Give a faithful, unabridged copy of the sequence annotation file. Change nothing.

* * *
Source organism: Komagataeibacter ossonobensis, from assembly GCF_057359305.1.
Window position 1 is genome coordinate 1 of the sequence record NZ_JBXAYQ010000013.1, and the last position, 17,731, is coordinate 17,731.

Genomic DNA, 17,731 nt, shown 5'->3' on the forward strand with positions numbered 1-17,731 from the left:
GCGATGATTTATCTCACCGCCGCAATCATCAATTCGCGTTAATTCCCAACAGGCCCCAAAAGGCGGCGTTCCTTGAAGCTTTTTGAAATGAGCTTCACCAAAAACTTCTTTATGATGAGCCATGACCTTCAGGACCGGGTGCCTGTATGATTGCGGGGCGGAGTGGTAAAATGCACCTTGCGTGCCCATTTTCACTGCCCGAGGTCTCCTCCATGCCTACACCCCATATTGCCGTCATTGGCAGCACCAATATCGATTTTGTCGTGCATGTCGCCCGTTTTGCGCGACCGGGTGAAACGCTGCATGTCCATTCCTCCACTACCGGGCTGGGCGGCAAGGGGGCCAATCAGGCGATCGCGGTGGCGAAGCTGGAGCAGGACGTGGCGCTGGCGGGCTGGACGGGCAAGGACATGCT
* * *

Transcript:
Source organism: Komagataeibacter ossonobensis, from assembly GCF_057359305.1.
Window position 1 is genome coordinate 1 of the sequence record NZ_JBXAYQ010000013.1, and the last position, 17,731, is coordinate 17,731.

Genomic DNA, 17,731 nt, shown 5'->3' on the forward strand with positions numbered 1-17,731 from the left:
GCGATGATTTATCTCACCGCCGCAATCATCAATTCGCGTTAATTCCCAACAGGCCCCAAAAGGCGGCGTTCCTTGAAGCTTTTTGAAATGAGCTTCACCAAAAACTTCTTTATGATGAGCCATGACCTTCAGGACCGGGTGCCTGTATGATTGCGGGGCGGAGTGGTAAAATGCACCTTGCGTGCCCATTTTCACTGCCCGAGGTCTCCTCCATGCCTACACCCCATATTGCCGTCATTGGCAGCACCAATATCGATTTTGTCGTGCATGTCGCCCGTTTTGCGCGACCGGGTGAAACGCTGCATGTCCATTCCTCCACTACCGGGCTGGGCGGCAAGGGGGCCAATCAGGCGATCGCGGTGGCGAAGCTGGAGCAGGACGTGGCGCTGGCGGGCTGGACGGGCAAGGACATGCT